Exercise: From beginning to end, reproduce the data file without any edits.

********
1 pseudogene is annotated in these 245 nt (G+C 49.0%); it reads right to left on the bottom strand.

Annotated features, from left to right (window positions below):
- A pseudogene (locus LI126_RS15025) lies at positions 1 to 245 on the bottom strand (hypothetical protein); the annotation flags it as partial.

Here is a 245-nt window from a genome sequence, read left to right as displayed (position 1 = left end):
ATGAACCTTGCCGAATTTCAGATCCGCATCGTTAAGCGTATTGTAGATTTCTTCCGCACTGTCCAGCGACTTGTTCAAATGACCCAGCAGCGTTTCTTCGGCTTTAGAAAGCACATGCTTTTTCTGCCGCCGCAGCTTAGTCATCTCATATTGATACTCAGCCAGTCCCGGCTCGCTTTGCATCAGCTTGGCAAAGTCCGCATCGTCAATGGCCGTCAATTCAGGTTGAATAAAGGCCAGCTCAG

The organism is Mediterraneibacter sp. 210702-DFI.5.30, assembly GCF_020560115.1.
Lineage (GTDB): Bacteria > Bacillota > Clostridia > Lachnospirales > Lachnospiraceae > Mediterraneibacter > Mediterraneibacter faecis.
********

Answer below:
1 pseudogene is annotated in these 245 nt (G+C 49.0%); it reads right to left on the bottom strand.

Annotated features, from left to right (window positions below):
- A pseudogene (locus LI126_RS15025) lies at positions 1 to 245 on the bottom strand (hypothetical protein); the annotation flags it as partial.

Here is a 245-nt window from a genome sequence, read left to right as displayed (position 1 = left end):
ATGAACCTTGCCGAATTTCAGATCCGCATCGTTAAGCGTATTGTAGATTTCTTCCGCACTGTCCAGCGACTTGTTCAAATGACCCAGCAGCGTTTCTTCGGCTTTAGAAAGCACATGCTTTTTCTGCCGCCGCAGCTTAGTCATCTCATATTGATACTCAGCCAGTCCCGGCTCGCTTTGCATCAGCTTGGCAAAGTCCGCATCGTCAATGGCCGTCAATTCAGGTTGAATAAAGGCCAGCTCAG

The organism is Mediterraneibacter sp. 210702-DFI.5.30, assembly GCF_020560115.1.
Lineage (GTDB): Bacteria > Bacillota > Clostridia > Lachnospirales > Lachnospiraceae > Mediterraneibacter > Mediterraneibacter faecis.